LEARNING TO SEE #8: Finding Our Way in the Dark

Still my go-to happy place. Where’s yours? (Okay, confession time: It’s not nearly as neat and clean now!)

 

All we need is a good flashlight and the courage to trust ourselves.

(5 minute read)

Just so you know, I really don’t have everything in life all figured out.

Oh, I’m good at finding a way out of the woods, as long as the woods aren’t too dark. ) And the wolves aren’t after us.* (Actually, wolves don’t really hunt people.)

Years ago, I came across a quote by Anne Lamott, about being lost in the dark. She said she prayed, asking God to simply shine a light at her feet, so she could take ‘just one little step…”

She wasn’t asking for His advice. She wasn’t asking for directions. She wasn’t asking for a plan.

All she asked for was the ability to take one small step forward in the dark.

Of course, now I can’t find that quote, but here is a similar one:

“E.L. Doctorow said once said that ‘Writing a novel is like driving a car at night. You can see only as far as your headlights, but you can make the whole trip that way.’ You don’t have to see where you’re going, you don’t have to see your destination or everything you will pass along the way. You just have to see two or three feet ahead of you. This is right up there with the best advice on writing, or life, I have ever heard.”

–Anne Lamott

I won’t get into all the dark stuff surrounding all of us right now. I’m sure by the time this article is published, there will be even more, calling for our attention, and our action.

I do want to talk about the light.

We tend to think of ‘light’ as a quality that allows 2D artists to truly capture an image, especially landscapes, still lifes, and portraits. Light gives depth, color, texture to a painting.

But light is crucial is so many forms of creative work. Plays, cinema, musical performances, dance. In healing, x-rays and CT scans, a totally different form of ‘light’, are ways to reveal sources of pain in our bodies. I could go on with my usual strings of metaphors, but we can accept that light is most definitely a good thing. (For creatives who live with blindness or sight issues, they simple “see” the light in other ways, filling in with their imagination and inner vision. Deafness didn’t stop Beethoven from composing his powerful music.)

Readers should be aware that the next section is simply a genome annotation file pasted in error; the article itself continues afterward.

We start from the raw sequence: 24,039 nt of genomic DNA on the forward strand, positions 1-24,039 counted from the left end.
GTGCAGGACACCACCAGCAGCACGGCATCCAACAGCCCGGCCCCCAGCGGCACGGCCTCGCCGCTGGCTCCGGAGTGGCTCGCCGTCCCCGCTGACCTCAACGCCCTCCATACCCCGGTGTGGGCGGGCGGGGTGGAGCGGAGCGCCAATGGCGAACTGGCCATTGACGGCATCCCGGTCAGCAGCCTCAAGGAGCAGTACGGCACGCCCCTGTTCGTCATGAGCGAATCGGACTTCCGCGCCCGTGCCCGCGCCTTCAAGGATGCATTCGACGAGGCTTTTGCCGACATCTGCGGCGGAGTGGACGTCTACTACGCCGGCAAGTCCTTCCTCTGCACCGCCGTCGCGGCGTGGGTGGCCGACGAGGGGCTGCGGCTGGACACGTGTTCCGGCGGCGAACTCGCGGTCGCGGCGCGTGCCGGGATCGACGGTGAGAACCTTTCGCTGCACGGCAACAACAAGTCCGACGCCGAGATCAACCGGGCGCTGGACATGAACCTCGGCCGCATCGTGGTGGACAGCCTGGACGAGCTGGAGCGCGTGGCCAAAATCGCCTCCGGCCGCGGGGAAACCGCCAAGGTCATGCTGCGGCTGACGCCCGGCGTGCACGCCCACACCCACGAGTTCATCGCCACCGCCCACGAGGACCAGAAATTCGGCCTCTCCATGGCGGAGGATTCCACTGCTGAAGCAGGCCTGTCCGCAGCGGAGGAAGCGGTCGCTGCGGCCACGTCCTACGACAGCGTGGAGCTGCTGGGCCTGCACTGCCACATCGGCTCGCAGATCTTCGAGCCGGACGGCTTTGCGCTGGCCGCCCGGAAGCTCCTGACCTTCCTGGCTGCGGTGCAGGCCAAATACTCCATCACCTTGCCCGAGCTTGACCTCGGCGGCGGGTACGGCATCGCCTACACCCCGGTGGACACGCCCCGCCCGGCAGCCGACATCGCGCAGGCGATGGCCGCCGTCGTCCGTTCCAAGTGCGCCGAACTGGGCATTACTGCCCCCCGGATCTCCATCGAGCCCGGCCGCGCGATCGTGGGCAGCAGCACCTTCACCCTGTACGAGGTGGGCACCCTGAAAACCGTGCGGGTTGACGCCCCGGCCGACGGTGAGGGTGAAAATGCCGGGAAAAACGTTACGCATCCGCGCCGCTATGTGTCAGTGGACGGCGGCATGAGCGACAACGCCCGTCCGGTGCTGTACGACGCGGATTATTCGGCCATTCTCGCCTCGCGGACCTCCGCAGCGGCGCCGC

Sometimes all we need is that little flashlight at our feet.

Sometimes, of course, we need something bigger. A strategy called “The Lighthouse Method” encourages us to follow a distant signal, far ahead, with no knowledge of what we will find along the way. Sometimes, we can be more like E.L. Doctorow’s headlights metaphor, where we can drive 65mph and simply follow the road in front of us.

As creative people, we may often be alone in our thoughts, our vision, our work. We find many ways to make our work, often experimenting with different media, different palettes, different subject matter, different styles and techniques. We’re used to walking a path that can sometimes seem lonely.

And sometimes, it feels like nothing we do is very satisfying. This can be caused by big life changes (and lots of small ones), illness, death. Broken relationships, loss of income, galleries closing. We’ve added a lot to this list in 2020 already, and there’s probably more to come.

But even as I write this, I can almost feel that flashlight in my hand.

I know if I can get to my studio, I’ll feel better.

Maybe I’ll make some new artifacts. Maybe (oh, yes, please!) another order to fill, or an idea for a new series. Maybe it will be a clay day, or a fiber day, or maybe I’ll just end up on the floor picking up that bowl of seed beads I dropped. Maybe I’ll page through my inspiration file, noting a new ways of connecting this with that, or a new color combo. Maybe I’ll just clear my work surfaces. Maybe just one surface. Okay, maybe I’ll just clean a corner of my desk.

All I know is this:

I will come out of my studio much, much happier than when I went in.

I’m not saying my art is more important than anything else going on in our world today.

I’m saying I’m in a better place to do that work, if I do a bit of MY work first.

So if today is a hard day, take exquisite care of yourself.

It’s okay to be overwhelmed. It’s okay to be confused about who or what to believe. (Although I’d start with reputable news sources, not rumors.)

It’s okay to feel small in the world today. It’s okay to feel lost. It’s part of being human.

But remember we have been given a gift, a precious gift. The gift of yearning ‘to make’, ‘to create’, to bring something into the world that is the product of our unique upbringing, our unique path in life, our skillset, our winding path, our powerful artistic vision.